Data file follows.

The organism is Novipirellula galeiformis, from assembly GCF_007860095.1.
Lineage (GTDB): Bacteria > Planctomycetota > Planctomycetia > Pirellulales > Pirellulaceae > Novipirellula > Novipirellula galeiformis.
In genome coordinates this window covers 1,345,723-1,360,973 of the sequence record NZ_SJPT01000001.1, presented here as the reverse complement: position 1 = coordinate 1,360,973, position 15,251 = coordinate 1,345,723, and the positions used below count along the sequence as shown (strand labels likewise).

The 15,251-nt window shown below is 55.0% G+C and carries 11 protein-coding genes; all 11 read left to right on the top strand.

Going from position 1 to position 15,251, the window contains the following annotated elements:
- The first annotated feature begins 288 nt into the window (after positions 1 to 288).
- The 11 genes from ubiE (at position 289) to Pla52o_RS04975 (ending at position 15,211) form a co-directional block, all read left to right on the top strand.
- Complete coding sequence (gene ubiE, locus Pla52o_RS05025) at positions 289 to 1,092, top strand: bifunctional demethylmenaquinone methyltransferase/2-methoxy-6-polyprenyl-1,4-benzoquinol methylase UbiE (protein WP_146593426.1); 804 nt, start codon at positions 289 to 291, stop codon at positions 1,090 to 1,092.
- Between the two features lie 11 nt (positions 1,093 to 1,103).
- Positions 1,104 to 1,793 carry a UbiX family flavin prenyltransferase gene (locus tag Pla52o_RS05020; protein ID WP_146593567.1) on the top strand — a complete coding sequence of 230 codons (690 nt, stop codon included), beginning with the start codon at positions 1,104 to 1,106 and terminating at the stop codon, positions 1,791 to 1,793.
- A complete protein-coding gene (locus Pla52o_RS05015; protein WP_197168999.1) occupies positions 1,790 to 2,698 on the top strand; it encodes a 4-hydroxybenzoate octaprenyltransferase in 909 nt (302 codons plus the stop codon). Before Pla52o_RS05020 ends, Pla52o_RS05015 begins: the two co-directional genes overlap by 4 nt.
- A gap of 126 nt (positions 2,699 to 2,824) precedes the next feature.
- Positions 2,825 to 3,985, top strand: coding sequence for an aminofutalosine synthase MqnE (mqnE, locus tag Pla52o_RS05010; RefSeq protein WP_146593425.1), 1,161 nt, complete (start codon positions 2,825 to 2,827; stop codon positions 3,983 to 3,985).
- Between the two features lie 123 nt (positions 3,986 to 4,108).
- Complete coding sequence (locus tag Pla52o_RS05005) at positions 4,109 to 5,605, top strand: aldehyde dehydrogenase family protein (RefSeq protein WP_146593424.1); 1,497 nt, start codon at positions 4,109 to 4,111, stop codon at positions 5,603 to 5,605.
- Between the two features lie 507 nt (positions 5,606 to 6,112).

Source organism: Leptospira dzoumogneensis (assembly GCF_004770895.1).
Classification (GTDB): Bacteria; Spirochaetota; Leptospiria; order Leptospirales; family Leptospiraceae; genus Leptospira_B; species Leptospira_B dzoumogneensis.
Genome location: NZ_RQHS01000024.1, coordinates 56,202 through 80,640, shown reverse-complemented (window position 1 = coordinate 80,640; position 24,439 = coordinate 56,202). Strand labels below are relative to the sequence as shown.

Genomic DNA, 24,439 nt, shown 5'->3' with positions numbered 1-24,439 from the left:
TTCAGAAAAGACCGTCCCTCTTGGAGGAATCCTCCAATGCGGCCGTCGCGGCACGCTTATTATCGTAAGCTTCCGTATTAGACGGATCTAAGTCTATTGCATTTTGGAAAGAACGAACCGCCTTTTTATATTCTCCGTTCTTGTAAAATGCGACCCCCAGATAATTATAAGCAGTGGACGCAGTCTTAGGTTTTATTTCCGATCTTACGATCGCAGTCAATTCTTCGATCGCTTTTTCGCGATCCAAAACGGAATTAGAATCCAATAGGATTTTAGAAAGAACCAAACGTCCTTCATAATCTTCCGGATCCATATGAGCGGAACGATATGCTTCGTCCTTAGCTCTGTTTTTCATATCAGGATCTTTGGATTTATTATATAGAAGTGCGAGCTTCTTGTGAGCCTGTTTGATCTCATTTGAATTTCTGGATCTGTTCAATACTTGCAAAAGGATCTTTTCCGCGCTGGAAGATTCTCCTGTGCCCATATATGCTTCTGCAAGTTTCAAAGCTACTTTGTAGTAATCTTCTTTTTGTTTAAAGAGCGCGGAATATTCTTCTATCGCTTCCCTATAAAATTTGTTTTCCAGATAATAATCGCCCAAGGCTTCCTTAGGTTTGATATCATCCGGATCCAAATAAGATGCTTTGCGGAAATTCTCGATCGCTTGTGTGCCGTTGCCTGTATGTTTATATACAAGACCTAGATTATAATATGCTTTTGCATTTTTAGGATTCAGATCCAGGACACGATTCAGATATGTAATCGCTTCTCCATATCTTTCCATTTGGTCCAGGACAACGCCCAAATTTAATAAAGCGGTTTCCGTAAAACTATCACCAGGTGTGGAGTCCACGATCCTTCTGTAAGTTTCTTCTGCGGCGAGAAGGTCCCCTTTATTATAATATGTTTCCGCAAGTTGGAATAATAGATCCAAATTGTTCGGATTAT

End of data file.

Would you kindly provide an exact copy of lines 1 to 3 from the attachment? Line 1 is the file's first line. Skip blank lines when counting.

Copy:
The organism is Novipirellula galeiformis, from assembly GCF_007860095.1.
Lineage (GTDB): Bacteria > Planctomycetota > Planctomycetia > Pirellulales > Pirellulaceae > Novipirellula > Novipirellula galeiformis.
In genome coordinates this window covers 1,345,723-1,360,973 of the sequence record NZ_SJPT01000001.1, presented here as the reverse complement: position 1 = coordinate 1,360,973, position 15,251 = coordinate 1,345,723, and the positions used below count along the sequence as shown (strand labels likewise).